Quite possibly the worst monikers ever
When it comes to naming products Microsoft is well-known for getting it wrong. Many of the product names dreamt up by Microsoft sound clunky; some are confusing, while others are undignified or overambitious. So we've put together the top 10 worst Microsoft product names ever.
Hail isn't exactly a form of weather resplendent with positive associations: it kills crops, damages cars, blinds drivers, and is downright painful - and occasionally deadly - to people unfortunate enough to get pelted by it.
Yet that's the codename that Microsoft chose to associate with the plans it unveiled in 2001 to deliver an array of web services and to store consumers' personal information for use with Microsoft and third-party offerings.
The notion of Microsoft controlling so much private data proved instantly controversial; the company changed HailStorm's name to .NET My Services, and then put the whole idea on hold And yet HailStorm wasn't so different from services that Microsoft, Google and Facebook offer today.
I can't help wondering whether it would have fared better if it hadn't had a name that suggested a violent weather disturbance descending from the heavens to afflict us mere mortals.
What it should have been called: Microsoft Passport - a name Microsoft gave its online ID service even before it announced HailStorm - wouldn't have been bad. Today, however, Microsoft Passports are known as Windows Live IDs (presumably to distinguish them from all those Windows IDs that have died).
2004: Windows Genuine Advantage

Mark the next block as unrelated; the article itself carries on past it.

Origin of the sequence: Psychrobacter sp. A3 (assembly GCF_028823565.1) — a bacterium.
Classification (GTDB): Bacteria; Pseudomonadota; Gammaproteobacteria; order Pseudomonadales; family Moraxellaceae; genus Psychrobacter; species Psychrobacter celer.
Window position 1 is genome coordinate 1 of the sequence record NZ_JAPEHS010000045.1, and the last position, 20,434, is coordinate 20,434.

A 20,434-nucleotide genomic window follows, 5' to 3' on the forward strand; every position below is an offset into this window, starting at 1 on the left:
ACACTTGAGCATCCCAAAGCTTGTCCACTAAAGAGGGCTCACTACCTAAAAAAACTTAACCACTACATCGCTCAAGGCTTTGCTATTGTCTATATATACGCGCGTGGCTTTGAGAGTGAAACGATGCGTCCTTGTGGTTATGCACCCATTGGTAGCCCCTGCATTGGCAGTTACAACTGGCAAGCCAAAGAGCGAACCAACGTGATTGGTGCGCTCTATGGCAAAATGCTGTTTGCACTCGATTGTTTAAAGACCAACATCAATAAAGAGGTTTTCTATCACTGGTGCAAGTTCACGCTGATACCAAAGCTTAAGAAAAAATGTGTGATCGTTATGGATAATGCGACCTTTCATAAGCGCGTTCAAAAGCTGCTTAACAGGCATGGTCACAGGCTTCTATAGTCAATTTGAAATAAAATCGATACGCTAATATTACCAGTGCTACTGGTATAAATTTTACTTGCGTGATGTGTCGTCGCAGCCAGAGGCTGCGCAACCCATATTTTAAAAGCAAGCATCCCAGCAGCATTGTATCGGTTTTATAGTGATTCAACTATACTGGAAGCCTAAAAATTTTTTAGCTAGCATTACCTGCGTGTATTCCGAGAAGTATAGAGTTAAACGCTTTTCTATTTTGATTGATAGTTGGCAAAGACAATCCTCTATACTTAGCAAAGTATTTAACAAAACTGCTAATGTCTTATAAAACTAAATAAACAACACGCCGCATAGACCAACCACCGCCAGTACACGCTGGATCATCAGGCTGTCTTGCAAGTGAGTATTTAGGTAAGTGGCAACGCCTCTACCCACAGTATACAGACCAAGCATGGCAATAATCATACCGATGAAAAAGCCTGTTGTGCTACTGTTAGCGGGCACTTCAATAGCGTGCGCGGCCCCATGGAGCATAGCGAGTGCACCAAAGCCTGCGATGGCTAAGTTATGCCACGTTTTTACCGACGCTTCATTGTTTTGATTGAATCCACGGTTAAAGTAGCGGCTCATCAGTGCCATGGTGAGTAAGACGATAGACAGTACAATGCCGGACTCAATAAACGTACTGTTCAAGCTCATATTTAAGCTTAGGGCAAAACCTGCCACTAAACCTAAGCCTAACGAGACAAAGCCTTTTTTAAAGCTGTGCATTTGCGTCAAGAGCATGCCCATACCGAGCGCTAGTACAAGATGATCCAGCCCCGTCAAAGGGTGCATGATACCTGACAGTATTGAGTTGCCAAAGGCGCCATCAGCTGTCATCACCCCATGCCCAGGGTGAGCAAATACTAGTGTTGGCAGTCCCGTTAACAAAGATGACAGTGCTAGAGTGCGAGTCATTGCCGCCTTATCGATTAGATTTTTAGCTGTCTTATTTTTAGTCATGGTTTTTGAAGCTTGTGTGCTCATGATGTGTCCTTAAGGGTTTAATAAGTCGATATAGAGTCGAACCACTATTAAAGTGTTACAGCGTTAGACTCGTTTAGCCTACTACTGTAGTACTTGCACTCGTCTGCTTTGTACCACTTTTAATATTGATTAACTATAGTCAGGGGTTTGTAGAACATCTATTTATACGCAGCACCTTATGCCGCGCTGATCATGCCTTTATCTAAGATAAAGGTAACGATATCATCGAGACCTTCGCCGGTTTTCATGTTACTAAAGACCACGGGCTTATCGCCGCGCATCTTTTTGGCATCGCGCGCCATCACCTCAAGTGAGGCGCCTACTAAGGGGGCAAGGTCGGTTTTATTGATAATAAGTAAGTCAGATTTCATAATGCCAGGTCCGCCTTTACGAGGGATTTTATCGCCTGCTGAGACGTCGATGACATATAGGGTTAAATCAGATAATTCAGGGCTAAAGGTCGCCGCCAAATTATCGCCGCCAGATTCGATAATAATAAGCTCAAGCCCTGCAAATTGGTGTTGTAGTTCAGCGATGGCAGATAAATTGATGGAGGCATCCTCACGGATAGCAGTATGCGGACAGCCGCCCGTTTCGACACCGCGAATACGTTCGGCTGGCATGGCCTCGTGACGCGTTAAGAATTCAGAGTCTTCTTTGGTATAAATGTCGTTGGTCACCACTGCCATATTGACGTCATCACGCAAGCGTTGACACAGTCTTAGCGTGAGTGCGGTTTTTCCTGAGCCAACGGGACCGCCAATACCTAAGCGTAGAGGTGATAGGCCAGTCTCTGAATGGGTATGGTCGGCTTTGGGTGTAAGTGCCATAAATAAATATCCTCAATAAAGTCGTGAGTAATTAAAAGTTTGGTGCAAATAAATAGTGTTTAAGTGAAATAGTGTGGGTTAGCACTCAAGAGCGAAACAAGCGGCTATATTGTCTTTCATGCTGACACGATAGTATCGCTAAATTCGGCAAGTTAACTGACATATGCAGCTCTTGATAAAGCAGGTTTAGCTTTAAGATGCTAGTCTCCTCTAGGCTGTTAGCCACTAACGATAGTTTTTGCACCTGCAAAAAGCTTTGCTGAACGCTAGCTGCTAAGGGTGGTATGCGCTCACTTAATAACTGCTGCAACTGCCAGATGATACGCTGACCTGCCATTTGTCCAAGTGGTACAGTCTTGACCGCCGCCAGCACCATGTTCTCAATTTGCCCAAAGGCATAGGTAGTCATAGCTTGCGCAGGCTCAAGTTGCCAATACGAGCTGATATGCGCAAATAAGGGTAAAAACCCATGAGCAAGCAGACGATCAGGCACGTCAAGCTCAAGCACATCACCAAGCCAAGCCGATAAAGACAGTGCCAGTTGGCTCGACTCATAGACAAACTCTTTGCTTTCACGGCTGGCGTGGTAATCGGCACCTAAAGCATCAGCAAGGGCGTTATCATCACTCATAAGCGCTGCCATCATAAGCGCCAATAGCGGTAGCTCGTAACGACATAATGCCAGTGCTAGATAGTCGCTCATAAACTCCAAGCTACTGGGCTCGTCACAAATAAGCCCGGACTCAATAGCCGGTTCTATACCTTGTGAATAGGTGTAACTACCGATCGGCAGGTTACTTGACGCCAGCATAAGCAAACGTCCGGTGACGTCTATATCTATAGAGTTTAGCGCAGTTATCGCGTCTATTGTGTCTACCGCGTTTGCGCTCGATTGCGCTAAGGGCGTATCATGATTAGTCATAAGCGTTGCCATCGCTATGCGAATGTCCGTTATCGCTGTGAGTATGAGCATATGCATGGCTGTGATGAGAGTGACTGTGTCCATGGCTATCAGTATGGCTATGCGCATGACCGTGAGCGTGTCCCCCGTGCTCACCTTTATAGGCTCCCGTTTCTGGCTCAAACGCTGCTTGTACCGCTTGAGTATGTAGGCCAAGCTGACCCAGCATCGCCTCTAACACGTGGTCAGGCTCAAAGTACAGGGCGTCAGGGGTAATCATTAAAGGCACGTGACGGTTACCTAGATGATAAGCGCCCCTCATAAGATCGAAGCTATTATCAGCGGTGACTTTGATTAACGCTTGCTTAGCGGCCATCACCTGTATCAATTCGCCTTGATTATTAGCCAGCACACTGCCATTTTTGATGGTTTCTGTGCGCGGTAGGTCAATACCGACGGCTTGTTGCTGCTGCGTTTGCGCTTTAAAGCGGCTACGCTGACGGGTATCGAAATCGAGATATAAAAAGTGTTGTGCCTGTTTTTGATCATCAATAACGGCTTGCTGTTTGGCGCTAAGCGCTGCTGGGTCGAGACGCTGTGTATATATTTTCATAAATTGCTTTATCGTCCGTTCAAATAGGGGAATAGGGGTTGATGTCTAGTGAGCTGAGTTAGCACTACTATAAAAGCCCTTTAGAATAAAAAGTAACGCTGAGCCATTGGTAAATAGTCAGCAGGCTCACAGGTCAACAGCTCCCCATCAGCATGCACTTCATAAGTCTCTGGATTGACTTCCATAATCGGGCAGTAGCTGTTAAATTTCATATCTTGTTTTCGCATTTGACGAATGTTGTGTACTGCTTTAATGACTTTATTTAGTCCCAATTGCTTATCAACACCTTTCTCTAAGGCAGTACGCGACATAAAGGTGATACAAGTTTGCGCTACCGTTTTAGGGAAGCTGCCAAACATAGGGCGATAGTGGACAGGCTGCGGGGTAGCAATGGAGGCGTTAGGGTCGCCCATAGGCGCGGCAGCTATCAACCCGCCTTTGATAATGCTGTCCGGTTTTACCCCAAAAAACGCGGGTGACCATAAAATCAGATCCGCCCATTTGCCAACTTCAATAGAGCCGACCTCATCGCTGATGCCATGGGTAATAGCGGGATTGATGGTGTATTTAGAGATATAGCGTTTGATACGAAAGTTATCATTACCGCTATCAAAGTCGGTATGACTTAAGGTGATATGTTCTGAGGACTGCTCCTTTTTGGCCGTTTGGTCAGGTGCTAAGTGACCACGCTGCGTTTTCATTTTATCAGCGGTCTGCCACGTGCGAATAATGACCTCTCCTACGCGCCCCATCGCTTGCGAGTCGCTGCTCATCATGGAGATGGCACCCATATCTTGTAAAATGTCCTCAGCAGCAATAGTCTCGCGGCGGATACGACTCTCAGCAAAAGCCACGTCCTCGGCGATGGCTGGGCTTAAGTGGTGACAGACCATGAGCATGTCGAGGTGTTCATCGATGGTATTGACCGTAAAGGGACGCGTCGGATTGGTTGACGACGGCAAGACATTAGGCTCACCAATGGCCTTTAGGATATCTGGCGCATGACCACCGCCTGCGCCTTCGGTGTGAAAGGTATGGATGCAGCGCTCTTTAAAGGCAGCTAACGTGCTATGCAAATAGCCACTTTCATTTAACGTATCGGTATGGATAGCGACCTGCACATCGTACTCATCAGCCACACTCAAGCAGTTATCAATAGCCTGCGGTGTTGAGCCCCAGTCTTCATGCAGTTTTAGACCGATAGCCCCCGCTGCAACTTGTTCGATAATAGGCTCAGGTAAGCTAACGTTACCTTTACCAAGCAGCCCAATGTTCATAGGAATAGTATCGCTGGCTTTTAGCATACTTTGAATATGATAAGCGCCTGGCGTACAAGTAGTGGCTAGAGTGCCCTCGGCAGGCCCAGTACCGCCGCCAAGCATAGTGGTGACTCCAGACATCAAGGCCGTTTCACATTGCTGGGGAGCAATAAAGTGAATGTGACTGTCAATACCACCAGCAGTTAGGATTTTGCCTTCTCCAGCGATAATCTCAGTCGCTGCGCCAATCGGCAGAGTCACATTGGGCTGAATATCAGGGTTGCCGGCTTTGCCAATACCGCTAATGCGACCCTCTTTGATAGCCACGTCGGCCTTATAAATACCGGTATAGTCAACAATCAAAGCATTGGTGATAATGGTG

Understandably, Microsoft hates it when people pirate Windows. So it added multiple copy-protection measures such as activation and validation to Windows XP and Windows Vista. Collectively, they're known as Windows Genuine Advantage, which the company touts as a benefit to properly licensed users.
But WGA asks paying Microsoft customers to jump through piracy-detecting hoops. Worse, it's been known to accuse them of stealing Windows and shut off functionality.
What it should have been called: Sarky answer: Windows Genuine Disadvantage. Serious one: Windows Anti-Piracy Technology.
This logo programme for services and devices that used Windows Media DRM may have been the single most inaccurately named item in the history of personal technology.
The name exuded hubris, but PlaysForSure tracks often FailedToPlay on PlaysForSure-enabled devices - and, of course, they didn't play at all on the world's most popular MP3 player, arch-rival Apple's iPod. For Pete's sake, they didn't even play on Microsoft's own music player when it appeared. By the time Microsoft shut down the PlaysForSure-powered MSN Music service, it had already rolled PlaysForSure into the blandly named Certified for Windows Vista program, which doesn't promise much of anything.
What it should have been called: MusicCripplingWindowsMediaDRM. Or just plain Windows Media, which is what PlaysForSure was beneath the patina of marketing hype.
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